New Orleans is a place bursting with vibrant culture. It is one of the oldest cities in the United States and is known for its music, food, and art. Jazz night clubs, Creole restaurants, and street art make up the best of these three categories. New Orleans is always planning something; from Jazz Fest to Mardi Gras, festivals in New Orleans are happing all the time! Don't get lost in all the excitement! It is not hard to find something going on, you just have to know the right places to look for whatever kind of scene you are looking for.
The most popular place for tourists to check out is the French Quarter. Teaming with restaurants and bars, the French quarter also is a great sightseeing spot with historic sites such as Jackson Square. Take a street car tour through the city to get an initial view, then pick where you want to get your fill of creole food and music after talking to some locals. A riverboat cruise along the Mississippi can give you all three: a great tour, great music, and great food. Bourbon Street is where the bar scene is the most prominent. Outside New Orleans, the swamp tours are mysteriously beautiful and somewhat of a thrill at times when a gator swims up to your boat. Also outside the main city, you can take tours of the grand plantations that are now historical sites. Use this easy guide to plan a weekend trip to New Orleans.
If you happen to be traveling to New Orleans with seniors, we recommend these five fantastic activities that they are sure to enjoy. If you're coming to New Orleans for spring break, be sure to check out these five Louisiana beaches for great relaxing and swimming. Head to Gulf Shores, Alabama, and Biloxi, Mississippi for fun out-of-state day trips.
New Orleans vacation rentals range from single room apartments to luxury mansions. Make sure you check out what festivals are happening during your stay because that can drastically change the price and availability of accommodations and flights. Also, check the safety of the location you book a rental in, as not all places are good for children, or get a little more risky at night. Someone traveling for the New Orleans night scene will want to stay in a different spot than a family doing a little site seeing tour, but Tripping has places for both!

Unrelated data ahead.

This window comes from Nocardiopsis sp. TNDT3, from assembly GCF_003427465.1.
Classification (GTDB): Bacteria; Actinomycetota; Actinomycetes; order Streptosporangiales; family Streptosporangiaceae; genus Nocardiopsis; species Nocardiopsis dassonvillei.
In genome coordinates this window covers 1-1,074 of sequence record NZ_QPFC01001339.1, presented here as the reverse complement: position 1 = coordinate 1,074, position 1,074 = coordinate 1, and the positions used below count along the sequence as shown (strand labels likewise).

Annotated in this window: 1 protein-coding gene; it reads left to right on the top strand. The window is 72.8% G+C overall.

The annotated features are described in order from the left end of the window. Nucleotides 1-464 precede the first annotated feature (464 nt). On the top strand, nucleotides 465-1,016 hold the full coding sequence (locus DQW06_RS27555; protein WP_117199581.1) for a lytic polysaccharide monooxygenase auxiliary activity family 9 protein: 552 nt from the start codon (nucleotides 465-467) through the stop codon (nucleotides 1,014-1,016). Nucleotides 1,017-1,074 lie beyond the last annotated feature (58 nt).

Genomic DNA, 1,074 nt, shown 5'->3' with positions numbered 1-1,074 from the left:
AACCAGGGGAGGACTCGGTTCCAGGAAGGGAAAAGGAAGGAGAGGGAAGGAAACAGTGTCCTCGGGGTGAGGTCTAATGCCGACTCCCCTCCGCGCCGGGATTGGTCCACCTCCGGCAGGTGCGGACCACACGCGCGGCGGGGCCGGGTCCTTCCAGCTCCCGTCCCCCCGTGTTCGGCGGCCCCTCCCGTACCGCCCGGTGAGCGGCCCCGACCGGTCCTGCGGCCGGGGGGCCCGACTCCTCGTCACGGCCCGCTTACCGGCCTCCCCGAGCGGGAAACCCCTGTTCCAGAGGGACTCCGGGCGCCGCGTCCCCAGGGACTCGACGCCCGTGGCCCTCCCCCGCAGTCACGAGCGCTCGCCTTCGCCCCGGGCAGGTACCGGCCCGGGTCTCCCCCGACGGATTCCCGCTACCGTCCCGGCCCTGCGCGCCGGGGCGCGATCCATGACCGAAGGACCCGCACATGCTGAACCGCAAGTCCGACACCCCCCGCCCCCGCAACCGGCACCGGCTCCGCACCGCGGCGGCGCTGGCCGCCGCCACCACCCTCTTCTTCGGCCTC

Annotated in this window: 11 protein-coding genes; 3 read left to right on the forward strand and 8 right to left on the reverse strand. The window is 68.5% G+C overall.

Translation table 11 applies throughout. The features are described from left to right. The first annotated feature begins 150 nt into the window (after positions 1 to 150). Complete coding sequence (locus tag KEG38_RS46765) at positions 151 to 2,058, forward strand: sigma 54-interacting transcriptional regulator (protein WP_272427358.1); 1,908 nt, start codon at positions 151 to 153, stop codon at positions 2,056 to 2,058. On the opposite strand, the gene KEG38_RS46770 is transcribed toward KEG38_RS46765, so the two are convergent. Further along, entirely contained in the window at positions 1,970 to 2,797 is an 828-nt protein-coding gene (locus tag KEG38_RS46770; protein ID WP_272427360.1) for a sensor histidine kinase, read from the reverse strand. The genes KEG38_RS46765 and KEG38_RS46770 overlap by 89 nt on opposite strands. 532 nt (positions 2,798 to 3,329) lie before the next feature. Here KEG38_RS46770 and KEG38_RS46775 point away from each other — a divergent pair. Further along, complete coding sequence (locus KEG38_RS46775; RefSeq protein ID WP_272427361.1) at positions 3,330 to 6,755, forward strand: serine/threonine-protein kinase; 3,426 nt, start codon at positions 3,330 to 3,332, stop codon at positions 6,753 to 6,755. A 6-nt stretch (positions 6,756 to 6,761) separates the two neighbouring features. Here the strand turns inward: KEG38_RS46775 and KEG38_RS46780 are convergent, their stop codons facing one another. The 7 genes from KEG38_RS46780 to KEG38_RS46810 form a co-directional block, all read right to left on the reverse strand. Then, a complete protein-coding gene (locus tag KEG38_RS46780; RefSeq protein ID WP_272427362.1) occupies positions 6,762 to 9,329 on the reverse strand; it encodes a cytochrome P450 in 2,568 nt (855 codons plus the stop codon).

Known for its huge Mardi Gras celebration every year, New Orleans has plenty of options for partygoers, but it also has beautiful architecture, amazing food, and historical attractions. If you want to explore New Orleans outside of its party scene, there are plenty of places to do so. The Garden District, Arts Warehouse District, and Algiers neighborhoods all offer visitors something different, so check them all out to get a better perspective on the type of city New Orleans really is.
Seen in many Hollywood movies, the Garden District is home to some beautiful architecture, shopping, and history. Magazine Street, the 6-mile shopping destination in New Orleans, is just around the corner. Here, you’ll find antiques, clothing, jewelry, and so much more. Start at “Lower Magazine” located at the intersection of Magazine and Felicity. Along with shopping, Magazine street is home to some of the best dining spots in town. For a breakfast bite and a coffee, head to District Donuts Sliders Brew. Their festive donuts are the perfect was to start your day. Or, have brunch at Brick and Spoon where you can build your own Bloody Mary. Many restaurants on Magazine Street have outdoor seating, so you’ll also get a chance to people watch here, too. Another reason to check out this neighborhood is the architecture. In the Garden District, you’ll catch a glimpse of Raised Centerhall Cottages, those one-and-a-half-story homes raised a bit above street level with columns and a porch stretching all the way across the front. You will also want to keep an eye out for the Double Gallery Houses. They’re set back off the sidewalk and include stacked and covered front porches and a front door off to one side. These are just a few of the beautiful architectural styles you’ll spot on your visit. All in all, your trip to the Garden District will not disappoint. p>